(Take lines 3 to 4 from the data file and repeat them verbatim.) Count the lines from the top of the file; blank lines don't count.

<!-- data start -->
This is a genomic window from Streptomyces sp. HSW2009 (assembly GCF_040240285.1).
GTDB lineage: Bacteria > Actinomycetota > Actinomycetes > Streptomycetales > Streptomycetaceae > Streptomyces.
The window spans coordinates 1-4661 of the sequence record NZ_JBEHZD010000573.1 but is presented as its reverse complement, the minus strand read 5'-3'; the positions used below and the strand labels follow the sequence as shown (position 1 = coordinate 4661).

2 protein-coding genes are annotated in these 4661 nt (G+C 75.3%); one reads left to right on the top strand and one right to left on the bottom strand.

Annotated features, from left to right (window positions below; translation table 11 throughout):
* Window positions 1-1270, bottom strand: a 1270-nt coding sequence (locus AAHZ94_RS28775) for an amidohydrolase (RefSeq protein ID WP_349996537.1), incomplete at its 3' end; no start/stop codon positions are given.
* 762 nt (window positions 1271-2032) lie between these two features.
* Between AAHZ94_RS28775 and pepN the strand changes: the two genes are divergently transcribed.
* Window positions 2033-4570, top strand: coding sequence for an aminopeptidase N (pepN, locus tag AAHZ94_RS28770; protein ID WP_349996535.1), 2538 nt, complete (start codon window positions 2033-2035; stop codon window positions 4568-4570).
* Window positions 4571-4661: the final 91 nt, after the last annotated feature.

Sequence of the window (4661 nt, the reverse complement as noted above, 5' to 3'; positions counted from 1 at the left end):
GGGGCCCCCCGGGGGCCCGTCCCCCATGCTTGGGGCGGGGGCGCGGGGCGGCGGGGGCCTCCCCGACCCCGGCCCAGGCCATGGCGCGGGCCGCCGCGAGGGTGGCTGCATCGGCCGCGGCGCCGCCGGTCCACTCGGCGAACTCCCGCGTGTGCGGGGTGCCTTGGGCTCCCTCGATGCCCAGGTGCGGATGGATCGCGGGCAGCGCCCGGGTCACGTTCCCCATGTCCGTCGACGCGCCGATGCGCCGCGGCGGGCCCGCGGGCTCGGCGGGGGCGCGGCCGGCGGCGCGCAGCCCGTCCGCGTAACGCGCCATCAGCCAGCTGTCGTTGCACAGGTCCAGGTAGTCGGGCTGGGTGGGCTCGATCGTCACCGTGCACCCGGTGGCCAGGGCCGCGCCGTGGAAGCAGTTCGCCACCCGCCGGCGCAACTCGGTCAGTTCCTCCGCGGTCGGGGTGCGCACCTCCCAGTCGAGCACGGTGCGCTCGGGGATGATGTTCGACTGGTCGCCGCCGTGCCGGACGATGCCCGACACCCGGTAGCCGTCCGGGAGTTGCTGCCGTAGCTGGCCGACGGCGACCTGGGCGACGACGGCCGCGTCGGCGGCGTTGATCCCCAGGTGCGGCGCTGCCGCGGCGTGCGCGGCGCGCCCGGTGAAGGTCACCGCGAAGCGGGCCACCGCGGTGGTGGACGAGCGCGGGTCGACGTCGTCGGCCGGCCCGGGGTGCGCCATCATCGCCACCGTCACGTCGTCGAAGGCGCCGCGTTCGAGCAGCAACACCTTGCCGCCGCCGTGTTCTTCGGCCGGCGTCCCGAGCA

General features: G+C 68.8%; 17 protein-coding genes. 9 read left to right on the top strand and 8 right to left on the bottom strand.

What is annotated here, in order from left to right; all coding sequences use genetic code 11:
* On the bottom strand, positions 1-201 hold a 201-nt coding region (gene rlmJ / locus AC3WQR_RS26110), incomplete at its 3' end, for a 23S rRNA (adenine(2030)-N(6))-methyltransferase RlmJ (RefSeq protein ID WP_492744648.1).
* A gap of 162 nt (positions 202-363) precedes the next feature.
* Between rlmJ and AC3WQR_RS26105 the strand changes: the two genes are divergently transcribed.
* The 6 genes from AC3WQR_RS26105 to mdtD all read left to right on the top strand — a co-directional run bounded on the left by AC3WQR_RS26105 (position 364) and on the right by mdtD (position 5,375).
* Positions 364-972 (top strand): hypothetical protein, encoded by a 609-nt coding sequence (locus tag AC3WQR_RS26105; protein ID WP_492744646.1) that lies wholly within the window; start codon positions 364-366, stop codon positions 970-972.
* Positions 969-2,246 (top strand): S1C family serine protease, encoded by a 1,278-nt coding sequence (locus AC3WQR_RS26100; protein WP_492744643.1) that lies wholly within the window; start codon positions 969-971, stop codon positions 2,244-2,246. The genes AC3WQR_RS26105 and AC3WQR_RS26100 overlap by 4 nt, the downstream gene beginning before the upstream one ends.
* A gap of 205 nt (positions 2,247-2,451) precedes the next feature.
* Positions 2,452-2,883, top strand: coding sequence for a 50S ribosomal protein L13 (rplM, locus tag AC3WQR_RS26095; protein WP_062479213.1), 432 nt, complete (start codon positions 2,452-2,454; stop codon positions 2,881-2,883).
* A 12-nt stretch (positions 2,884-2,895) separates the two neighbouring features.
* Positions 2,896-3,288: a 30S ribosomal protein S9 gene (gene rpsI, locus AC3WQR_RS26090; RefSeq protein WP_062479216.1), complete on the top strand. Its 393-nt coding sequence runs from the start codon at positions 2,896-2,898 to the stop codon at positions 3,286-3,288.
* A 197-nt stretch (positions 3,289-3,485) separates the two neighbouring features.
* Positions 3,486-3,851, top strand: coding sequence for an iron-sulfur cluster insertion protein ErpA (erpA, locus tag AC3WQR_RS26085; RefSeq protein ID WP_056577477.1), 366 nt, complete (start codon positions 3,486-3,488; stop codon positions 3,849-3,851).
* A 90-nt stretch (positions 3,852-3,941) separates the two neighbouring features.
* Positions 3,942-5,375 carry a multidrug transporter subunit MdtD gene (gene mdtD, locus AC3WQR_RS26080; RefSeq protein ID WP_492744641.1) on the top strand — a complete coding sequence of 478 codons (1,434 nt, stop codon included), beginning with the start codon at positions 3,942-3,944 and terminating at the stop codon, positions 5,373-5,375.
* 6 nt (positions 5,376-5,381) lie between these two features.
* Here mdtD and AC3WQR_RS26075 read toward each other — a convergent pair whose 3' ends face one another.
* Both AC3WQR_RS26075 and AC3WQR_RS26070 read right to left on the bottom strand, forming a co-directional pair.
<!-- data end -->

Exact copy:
The window spans coordinates 1-4661 of the sequence record NZ_JBEHZD010000573.1 but is presented as its reverse complement, the minus strand read 5'-3'; the positions used below and the strand labels follow the sequence as shown (position 1 = coordinate 4661).

2 protein-coding genes are annotated in these 4661 nt (G+C 75.3%); one reads left to right on the top strand and one right to left on the bottom strand.